Using Deliberative Techniques to Teach United States History

By Eleanora Von Dehsen; Nancy Claxton | Go to book overview

14. Women’s Suffrage

INSTRUCTIONAL OBJECTIVES
Students will be able to:
Explain how women achieved the vote
Understand the contemporary arguments presented for and against suffrage
Understand the cultural dimensions behind the arguments

DESCRIPTION
Working in small groups, students will develop a campaign to promote women’s suffrage at the beginning of the 20th century.
TIME
Two class periods
MATERIALS
Women’s Suffrage Chronology (copy for each student) Debating Suffrage (copy for each student) On to Victory! (copy for each student)
CLASS LAYOUT AND GROUPING OF STUDENTS
Students will work in small groups to prepare their campaigns. The class will hear and debate the campaign plans in their usual seating assignments.
PROCEDURE
Day 1:
1. Explain that the campaign for women’s suffrage stretched from the Seneca Falls Convention of 1848 into the 20th century. Distribute Women’s Suffrage Chronology and present a short overview of 19th century developments, emphasizing the following:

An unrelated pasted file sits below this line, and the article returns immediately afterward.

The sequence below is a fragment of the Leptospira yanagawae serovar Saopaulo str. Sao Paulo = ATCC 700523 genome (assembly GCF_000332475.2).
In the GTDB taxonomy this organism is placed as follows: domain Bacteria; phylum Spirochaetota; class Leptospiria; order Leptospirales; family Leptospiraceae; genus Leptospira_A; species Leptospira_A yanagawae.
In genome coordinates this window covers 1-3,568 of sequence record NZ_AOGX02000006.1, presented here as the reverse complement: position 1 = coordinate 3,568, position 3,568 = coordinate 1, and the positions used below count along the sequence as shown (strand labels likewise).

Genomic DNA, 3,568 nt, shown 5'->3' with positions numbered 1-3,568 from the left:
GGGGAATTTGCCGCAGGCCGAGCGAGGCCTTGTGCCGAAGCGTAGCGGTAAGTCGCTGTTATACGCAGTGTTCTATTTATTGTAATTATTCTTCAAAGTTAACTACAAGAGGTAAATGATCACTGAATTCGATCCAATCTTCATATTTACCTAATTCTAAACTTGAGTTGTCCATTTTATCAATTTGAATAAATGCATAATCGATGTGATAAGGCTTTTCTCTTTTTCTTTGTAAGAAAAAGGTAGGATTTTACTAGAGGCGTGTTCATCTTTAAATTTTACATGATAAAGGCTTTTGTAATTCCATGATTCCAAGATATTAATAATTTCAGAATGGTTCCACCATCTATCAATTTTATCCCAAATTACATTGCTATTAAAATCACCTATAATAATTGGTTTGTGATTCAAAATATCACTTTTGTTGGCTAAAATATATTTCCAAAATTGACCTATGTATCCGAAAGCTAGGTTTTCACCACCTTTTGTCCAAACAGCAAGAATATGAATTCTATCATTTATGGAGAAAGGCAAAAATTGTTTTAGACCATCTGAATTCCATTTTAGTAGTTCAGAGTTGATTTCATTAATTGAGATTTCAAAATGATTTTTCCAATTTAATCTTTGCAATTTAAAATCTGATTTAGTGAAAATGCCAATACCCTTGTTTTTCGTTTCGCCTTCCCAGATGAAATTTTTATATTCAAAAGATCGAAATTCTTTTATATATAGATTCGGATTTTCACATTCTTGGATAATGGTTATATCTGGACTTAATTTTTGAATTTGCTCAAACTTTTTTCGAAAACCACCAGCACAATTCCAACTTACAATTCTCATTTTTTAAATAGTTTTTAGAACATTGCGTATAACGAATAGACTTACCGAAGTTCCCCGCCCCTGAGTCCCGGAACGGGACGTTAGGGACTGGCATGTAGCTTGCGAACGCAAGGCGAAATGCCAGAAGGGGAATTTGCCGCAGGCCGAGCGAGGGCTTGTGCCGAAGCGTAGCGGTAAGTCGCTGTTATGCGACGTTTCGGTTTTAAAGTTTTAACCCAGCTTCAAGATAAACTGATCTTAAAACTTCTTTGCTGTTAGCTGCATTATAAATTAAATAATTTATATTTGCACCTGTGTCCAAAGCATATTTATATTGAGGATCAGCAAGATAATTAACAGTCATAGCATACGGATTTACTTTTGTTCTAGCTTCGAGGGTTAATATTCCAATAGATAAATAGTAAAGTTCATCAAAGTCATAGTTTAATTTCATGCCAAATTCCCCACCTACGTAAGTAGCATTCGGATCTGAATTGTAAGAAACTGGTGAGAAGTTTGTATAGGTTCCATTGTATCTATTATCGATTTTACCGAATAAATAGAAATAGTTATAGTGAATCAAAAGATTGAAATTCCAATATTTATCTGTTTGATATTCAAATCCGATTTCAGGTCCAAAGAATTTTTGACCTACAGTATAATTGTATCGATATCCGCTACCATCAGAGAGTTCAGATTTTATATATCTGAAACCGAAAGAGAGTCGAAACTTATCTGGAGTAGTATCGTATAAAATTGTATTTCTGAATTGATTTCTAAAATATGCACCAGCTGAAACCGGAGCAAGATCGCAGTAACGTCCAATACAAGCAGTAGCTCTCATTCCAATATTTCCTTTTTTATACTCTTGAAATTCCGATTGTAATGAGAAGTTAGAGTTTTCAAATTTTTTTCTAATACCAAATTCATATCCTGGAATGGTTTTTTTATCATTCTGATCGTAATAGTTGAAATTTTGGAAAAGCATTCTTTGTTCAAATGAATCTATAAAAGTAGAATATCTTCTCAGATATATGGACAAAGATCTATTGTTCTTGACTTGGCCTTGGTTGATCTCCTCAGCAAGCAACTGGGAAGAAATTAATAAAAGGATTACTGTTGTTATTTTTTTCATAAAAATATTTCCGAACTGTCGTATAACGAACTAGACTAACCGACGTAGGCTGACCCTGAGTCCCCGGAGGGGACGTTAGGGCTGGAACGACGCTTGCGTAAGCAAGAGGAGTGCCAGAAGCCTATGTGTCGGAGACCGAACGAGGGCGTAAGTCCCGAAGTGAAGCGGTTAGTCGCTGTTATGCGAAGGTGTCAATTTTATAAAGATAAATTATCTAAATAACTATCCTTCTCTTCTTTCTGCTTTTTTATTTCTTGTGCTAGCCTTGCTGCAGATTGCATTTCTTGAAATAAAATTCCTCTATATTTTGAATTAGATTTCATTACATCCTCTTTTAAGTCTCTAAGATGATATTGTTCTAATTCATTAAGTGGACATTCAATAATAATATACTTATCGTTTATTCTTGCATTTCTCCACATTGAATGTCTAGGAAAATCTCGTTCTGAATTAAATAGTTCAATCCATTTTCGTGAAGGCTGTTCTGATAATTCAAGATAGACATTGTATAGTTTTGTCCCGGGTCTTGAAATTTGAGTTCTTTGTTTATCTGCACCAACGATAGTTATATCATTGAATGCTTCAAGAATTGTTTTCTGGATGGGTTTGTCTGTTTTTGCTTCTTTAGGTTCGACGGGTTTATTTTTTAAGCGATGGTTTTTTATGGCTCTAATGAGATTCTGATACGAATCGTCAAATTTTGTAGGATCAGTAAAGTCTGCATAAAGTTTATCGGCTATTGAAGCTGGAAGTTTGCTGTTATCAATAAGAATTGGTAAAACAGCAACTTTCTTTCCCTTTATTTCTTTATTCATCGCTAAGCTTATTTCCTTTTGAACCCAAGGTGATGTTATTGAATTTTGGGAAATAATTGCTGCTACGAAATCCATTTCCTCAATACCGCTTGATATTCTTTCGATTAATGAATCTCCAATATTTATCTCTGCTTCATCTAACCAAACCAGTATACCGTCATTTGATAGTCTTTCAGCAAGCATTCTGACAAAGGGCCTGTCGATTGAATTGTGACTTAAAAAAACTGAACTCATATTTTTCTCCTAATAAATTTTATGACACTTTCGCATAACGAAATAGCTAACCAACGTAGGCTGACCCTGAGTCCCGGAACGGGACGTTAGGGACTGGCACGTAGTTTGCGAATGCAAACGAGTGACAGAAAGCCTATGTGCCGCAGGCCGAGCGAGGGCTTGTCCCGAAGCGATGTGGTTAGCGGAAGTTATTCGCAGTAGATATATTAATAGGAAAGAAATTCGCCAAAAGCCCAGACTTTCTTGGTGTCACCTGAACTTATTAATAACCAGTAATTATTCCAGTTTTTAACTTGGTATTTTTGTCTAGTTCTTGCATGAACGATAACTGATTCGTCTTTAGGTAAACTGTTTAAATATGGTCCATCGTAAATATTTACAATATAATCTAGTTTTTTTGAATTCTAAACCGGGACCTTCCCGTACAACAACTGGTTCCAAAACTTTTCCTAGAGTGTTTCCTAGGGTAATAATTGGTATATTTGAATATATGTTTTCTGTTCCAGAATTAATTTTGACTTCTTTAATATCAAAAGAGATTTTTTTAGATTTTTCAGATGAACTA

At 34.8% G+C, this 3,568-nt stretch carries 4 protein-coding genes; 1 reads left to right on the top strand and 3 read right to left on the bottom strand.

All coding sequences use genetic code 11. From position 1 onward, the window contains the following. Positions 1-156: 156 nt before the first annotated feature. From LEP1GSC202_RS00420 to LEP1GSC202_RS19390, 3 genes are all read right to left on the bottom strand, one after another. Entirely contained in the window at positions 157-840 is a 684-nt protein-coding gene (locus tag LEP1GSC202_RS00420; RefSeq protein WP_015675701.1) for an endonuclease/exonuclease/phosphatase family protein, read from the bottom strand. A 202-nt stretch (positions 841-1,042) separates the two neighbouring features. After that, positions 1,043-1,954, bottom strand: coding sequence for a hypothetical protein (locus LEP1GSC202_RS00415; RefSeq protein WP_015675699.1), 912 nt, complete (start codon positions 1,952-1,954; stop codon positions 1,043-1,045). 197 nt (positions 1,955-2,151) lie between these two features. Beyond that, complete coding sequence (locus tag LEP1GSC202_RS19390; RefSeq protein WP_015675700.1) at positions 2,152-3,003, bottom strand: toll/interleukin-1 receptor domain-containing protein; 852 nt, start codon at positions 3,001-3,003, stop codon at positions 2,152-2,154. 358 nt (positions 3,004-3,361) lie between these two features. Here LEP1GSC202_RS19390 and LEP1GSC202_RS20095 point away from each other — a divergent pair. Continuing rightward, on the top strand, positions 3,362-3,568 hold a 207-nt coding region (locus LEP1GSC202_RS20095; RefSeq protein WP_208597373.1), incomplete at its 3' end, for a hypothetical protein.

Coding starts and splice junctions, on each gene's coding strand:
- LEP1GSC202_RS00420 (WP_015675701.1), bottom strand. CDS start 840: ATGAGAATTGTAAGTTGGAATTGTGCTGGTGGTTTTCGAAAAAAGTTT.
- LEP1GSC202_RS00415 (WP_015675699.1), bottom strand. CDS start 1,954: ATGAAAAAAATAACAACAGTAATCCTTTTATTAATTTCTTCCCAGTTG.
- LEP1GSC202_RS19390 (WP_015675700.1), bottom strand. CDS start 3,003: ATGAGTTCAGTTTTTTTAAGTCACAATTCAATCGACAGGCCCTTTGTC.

Women’s suffrage was a radical idea even to those at the Seneca Falls Convention
Supporters of women’s rights and abolitionists worked together to further both goals until the Civil War prompted the two groups to focus on emancipation
The postwar debate over who should get priority (women or male African Americans) in the campaign for voting rights ends the alliance between former abolitionists and women’s rights activists, and splits the women’s rights movement. The National

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